Diveristy in Friendship
by Antone R.E. Pierucci
Masonic Bar Crawl
These taverns, ale houses, and
with Masonic significance.
By Dr. David Harrison
From the very beginning, Masonic lodges have met in taverns, public houses, and inns. Ever since, Masons have formed special—and often historic— connections with certain watering holes, whether through hosting lodge meetings or just hoisting a pint together. Here, a few of our all-time favorites.
1. The Spread Eagle, Lymm
Here, in this quaint village pub, meets Domville Lodge No. 4647. The lodge still convenes as many 19th-century lodges did—in a small room above the bar. In the old days, members traced the lodge setup in chalk and charcoal on the floor; today, that requires merely rolling up the carpet and placing a tracing board in the center. Still, there’s a certain charm to the experience, especially if you stay for a few pints downstairs afterward.
2. The Green Dragon, Boston
One of the most famous taverns in American history, the Green Dragon is often called the birthplace of liberty. Dating from the late 1600s, it became property of St. Andrew’s Lodge in 1764, when it was a hotbed of political fervor. Apart from the Masonic lodge, led by John Hancock, Samuel Adams’ Sons of Liberty also met in the tavern basement, as did several other secret groups. Plans for the Boston Tea Party were hatched here, and it was the departure point for Paul Revere’s midnight ride.
3. The Punch Bowl, York
It was here in 1761 that Masons met to reestablish the Grand Lodge of All England Meeting at York (also called the York Grand Lodge), a breakaway group that had appeared off and on since the early 18th century. Many individual lodges also met here in the years that followed, including the French Prisoners of War Lodge and the aptly named Punch Bowl Lodge, which joined the York Grand Lodge during its brief revival.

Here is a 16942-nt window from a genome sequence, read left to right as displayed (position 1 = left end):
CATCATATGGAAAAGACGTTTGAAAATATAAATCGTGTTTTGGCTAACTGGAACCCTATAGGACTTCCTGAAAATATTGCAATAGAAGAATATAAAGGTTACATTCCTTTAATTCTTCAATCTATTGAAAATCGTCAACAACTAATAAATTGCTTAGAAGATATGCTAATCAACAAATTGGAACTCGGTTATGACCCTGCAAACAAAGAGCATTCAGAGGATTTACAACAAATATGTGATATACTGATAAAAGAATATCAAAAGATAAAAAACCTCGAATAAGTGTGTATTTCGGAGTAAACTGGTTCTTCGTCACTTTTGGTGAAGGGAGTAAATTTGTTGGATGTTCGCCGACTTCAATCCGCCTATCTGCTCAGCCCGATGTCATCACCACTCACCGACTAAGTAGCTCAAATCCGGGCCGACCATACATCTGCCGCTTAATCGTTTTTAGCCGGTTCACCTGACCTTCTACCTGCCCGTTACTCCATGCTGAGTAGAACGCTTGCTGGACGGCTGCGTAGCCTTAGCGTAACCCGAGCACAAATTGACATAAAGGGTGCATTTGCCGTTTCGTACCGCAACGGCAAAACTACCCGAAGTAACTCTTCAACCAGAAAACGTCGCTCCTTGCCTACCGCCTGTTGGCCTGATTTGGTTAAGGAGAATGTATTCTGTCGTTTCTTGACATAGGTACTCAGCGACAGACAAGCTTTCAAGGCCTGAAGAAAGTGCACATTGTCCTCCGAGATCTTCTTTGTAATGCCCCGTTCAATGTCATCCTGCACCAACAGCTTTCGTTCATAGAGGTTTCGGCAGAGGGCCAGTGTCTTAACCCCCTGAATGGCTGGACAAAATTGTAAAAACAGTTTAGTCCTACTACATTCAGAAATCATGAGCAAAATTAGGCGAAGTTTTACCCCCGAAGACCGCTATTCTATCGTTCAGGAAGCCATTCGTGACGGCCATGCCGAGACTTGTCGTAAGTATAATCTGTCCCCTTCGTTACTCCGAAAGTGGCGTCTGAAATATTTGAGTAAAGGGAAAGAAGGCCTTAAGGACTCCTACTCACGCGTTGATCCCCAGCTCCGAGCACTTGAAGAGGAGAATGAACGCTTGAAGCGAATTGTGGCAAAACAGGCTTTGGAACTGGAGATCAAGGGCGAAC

4. The Devil Tavern London
It was here in 1761 that Masons met to reA location famous for both Masonry and literature, the Devil Tavern was originally called the Devil and St. Dunstan for its proximity to the church of St. Dunstan’s. The tavern was home to the Premier Grand Lodge of England during the 1720s, during which it was also home to several local lodges. In the 17th century, it played host to Ben Jonson’s Apollo Club, which counted among its members William Shakespeare, Samuel Johnson, and the Freemason Jonathan Swift. Sadly, the tavern was demolished in 1787.
5. The Masonic, Cheshire
Rather than form a lodge inside a pub, this watering hole in Cheshire evolved in the opposite direction: It started life as a Masonic hall and later became a bar. Built in 1863, it was a meeting place for Ellesmere Lodge. By 1932, however, the lodge had vacated the building, the upper story was removed, and the building became a pub, keeping only the name—and memory—of its craft roots.